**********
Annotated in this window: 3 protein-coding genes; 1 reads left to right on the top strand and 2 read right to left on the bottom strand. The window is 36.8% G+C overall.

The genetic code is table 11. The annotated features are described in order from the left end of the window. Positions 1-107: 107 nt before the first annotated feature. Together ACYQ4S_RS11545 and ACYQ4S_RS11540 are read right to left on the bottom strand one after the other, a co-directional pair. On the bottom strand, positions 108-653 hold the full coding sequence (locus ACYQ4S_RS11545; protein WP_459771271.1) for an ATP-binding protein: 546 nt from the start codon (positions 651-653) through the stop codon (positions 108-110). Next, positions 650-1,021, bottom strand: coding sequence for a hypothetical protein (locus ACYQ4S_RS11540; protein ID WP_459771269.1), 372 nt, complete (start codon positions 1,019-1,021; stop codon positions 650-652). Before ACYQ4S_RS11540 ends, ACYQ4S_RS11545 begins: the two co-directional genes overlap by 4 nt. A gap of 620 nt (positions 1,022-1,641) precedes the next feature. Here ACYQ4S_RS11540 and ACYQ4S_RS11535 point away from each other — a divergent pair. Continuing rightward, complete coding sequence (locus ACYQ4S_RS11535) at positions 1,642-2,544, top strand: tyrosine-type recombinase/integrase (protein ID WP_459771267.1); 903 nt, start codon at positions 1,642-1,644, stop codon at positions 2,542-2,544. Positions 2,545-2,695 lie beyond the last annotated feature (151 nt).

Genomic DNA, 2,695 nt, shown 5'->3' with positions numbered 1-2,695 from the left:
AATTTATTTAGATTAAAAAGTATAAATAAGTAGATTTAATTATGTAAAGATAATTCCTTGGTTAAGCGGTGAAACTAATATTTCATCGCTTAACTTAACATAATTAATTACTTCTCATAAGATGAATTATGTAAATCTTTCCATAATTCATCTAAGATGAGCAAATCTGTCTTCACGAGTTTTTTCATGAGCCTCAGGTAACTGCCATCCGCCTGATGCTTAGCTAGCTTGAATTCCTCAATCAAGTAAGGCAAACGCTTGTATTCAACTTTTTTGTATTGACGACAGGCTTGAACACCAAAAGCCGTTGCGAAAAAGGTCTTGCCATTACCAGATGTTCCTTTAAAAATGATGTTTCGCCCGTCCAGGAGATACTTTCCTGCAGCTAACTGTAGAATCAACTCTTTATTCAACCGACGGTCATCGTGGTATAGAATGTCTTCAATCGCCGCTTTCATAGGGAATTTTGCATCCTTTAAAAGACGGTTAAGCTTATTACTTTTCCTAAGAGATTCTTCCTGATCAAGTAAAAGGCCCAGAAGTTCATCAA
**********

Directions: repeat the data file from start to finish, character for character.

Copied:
Annotated in this window: 3 protein-coding genes; 1 reads left to right on the top strand and 2 read right to left on the bottom strand. The window is 36.8% G+C overall.

The genetic code is table 11. The annotated features are described in order from the left end of the window. Positions 1-107: 107 nt before the first annotated feature. Together ACYQ4S_RS11545 and ACYQ4S_RS11540 are read right to left on the bottom strand one after the other, a co-directional pair. On the bottom strand, positions 108-653 hold the full coding sequence (locus ACYQ4S_RS11545; protein WP_459771271.1) for an ATP-binding protein: 546 nt from the start codon (positions 651-653) through the stop codon (positions 108-110). Next, positions 650-1,021, bottom strand: coding sequence for a hypothetical protein (locus ACYQ4S_RS11540; protein ID WP_459771269.1), 372 nt, complete (start codon positions 1,019-1,021; stop codon positions 650-652). Before ACYQ4S_RS11540 ends, ACYQ4S_RS11545 begins: the two co-directional genes overlap by 4 nt. A gap of 620 nt (positions 1,022-1,641) precedes the next feature. Here ACYQ4S_RS11540 and ACYQ4S_RS11535 point away from each other — a divergent pair. Continuing rightward, complete coding sequence (locus ACYQ4S_RS11535) at positions 1,642-2,544, top strand: tyrosine-type recombinase/integrase (protein ID WP_459771267.1); 903 nt, start codon at positions 1,642-1,644, stop codon at positions 2,542-2,544. Positions 2,545-2,695 lie beyond the last annotated feature (151 nt).

Genomic DNA, 2,695 nt, shown 5'->3' with positions numbered 1-2,695 from the left:
AATTTATTTAGATTAAAAAGTATAAATAAGTAGATTTAATTATGTAAAGATAATTCCTTGGTTAAGCGGTGAAACTAATATTTCATCGCTTAACTTAACATAATTAATTACTTCTCATAAGATGAATTATGTAAATCTTTCCATAATTCATCTAAGATGAGCAAATCTGTCTTCACGAGTTTTTTCATGAGCCTCAGGTAACTGCCATCCGCCTGATGCTTAGCTAGCTTGAATTCCTCAATCAAGTAAGGCAAACGCTTGTATTCAACTTTTTTGTATTGACGACAGGCTTGAACACCAAAAGCCGTTGCGAAAAAGGTCTTGCCATTACCAGATGTTCCTTTAAAAATGATGTTTCGCCCGTCCAGGAGATACTTTCCTGCAGCTAACTGTAGAATCAACTCTTTATTCAACCGACGGTCATCGTGGTATAGAATGTCTTCAATCGCCGCTTTCATAGGGAATTTTGCATCCTTTAAAAGACGGTTAAGCTTATTACTTTTCCTAAGAGATTCTTCCTGATCAAGTAAAAGGCCCAGAAGTTCATCAA